Part 2 of my Irish jaunt last weekend had a totally different vibe to it. So again to add a little context to this, being a Brennan there’s a pretty good chance we have Irish ancestry in fact we know we do but that’s about all we know.
My Dad, the youngest of 3, was orphaned at a very young age, well not quite. His Mum died at a young age and Dad and his sisters were put in to care, we’re not sure why but I presume Grandad wasn’t around to support them.
Anyhow Dad was born in Manchester which at the time had a large Irish community who moved over in the 19th century to help fuel the industrial revolution. The conditions these poor saps lived in were deplorable, the history of Manchester during this period makes very interesting reading.
One day, out of the blue, in his latter years Dad piped up “My Dad said he came from Boyle, County Roscommon”. Mum’s jaw dropped, in the all the years she’d known Dad he’d never mentioned this. I must say at this point that up until his parting Dad had all his faculties and somehow his memory had thrown up this random fact. Weird. Then another piece of information was imparted that his Dad was in the Connaught Rangers an Irish regiment in the British Army, remembering that Ireland was still part of the British Empire then.
So where were the Connaught Rangers stationed? Yup, Boyle! Coincidence or not?
Anyhow seeing that Boyle is just down the road from Sligo where we’d been to visit our beer barrel (see my previous blog – Beer Festival ) we decided to pop in to Boyle on the Sunday and have a mooch around the museum at King House which housed a separate exhibition for the Connaught Rangers.
On arriving at the museum and explaining we didn’t need the full tour but just wanted to have a ‘butchers’ at the Connaught Rangers info. On explaining why, the lovely lady on reception says that we should talk to Paul who was the local expert on all things Connaught Rangers, she’ll give him a call to see if he was around.
Sure enough he was and he’d be over in about 10 minutes. I just love the informality of Ireland!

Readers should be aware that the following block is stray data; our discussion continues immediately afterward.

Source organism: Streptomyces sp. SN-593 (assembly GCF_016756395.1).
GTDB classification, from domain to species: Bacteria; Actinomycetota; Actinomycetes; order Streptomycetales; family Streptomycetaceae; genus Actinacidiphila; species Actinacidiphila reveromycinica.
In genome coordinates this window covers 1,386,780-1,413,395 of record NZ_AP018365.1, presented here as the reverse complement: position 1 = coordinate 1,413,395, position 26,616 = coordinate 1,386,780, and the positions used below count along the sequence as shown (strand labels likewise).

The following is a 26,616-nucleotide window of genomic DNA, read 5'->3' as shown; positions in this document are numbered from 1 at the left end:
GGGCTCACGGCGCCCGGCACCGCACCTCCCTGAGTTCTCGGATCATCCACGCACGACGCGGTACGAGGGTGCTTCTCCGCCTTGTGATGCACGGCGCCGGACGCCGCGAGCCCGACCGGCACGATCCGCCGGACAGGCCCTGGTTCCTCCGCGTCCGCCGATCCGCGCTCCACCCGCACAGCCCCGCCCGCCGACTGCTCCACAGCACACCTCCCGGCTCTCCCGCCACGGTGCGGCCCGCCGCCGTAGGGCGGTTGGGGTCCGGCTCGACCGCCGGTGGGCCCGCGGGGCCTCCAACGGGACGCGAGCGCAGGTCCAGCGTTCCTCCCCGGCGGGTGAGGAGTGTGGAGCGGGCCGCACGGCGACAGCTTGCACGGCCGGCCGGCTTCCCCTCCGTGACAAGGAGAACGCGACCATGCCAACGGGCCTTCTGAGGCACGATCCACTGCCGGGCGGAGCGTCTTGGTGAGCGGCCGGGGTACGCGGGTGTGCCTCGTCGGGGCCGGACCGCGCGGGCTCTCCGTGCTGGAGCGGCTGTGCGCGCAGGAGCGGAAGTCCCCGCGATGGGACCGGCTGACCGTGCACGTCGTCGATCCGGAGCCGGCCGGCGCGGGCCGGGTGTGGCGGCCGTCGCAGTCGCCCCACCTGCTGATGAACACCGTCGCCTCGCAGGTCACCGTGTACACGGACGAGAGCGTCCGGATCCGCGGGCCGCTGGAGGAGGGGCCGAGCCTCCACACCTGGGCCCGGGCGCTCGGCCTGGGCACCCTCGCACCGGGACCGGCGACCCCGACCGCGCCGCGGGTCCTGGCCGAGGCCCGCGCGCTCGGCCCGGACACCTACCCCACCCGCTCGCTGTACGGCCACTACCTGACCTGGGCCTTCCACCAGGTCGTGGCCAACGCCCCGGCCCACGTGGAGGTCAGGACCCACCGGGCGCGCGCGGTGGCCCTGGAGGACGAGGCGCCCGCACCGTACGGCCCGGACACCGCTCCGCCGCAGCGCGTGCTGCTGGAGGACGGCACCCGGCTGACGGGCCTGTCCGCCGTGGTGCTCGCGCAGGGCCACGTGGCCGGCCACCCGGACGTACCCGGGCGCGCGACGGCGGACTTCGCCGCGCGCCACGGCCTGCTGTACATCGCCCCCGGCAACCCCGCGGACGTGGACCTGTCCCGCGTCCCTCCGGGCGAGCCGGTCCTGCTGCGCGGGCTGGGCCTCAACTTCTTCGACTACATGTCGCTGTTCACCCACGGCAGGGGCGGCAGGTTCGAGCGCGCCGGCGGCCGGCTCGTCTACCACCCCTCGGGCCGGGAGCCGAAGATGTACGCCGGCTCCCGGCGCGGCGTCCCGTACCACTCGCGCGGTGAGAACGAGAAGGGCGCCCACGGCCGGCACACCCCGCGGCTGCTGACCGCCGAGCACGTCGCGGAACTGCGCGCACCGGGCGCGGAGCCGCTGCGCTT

Whilst waiting we looked around the Room of Remembrance for the Rangers, boy were they involved in some battles. Specially of note Gallipoli and Paschendaele. The latter all the more poignant as this week commemorates 100 years of those poor bastards being sent over the top to almost certain death.
So Paul Malpas duly arrives as we moved sombrely around the room, looking at the scaled model of the beaches at Gallipoli and the story of the SS River Clyde which was beached and became a death trap for those on board. (Coincidently the ship was renamed Angela, my wife’s name, in latter years.)
Another coincidence occurred as it transpired that Paul was from Manchester. We felt a bit embarrassed that he’d gone out of his way as we were only really tyre-kicking due to the proximity of Boyle to Sligo but Paul, bless him duly noted what scant info we had on Granddad Brennan and departed.
Unfortunately Paul drew a blank on the exact name we gave him (Patrick Joseph) but there are a few possibilities there worth pursuing if the timelines fit. What he did say was that during that period up to 30% of eligible men in Boyle would have signed up to the Connaught Rangers. An incredible number when you think about it but they were easy pickings if they were poor and hungry.
The Poor Bloody Infantry indeed.
The actual Museum to the Connaught Rangers upstairs was a nice little exhibition and gave a sense of what deprivations the soldiers suffered for the sake of the empire. I noted that they served in Mesopotamia, modern day Iraq.
However Jingling Johnny brought a sense of light relief. A trophy of war that the regiment won from the French who had previously won it from the Ottomans and stuck the Napoleonic eagle atop.
All in all it was a worthwhile detour, it gave us a few potential leads and a sense of what is, hopefully our homelands and what our forebears suffered as soldiers in the 19th century. And with that we headed south to Kinsale Co.Cork where Liam still lives and we were based for a good few years.
A couple of days R and R were in order before the long drive home to the UK.
I think I deserved it.
p.s. The title of this blog? I like puns and Helles is a style of German beer and Oliver Cromwell drove the Irish out of the other 3 provinces telling his soldiers to drive them “To hell or to Connaught” so it’s a beer and Connaught reference nothing more nothing less.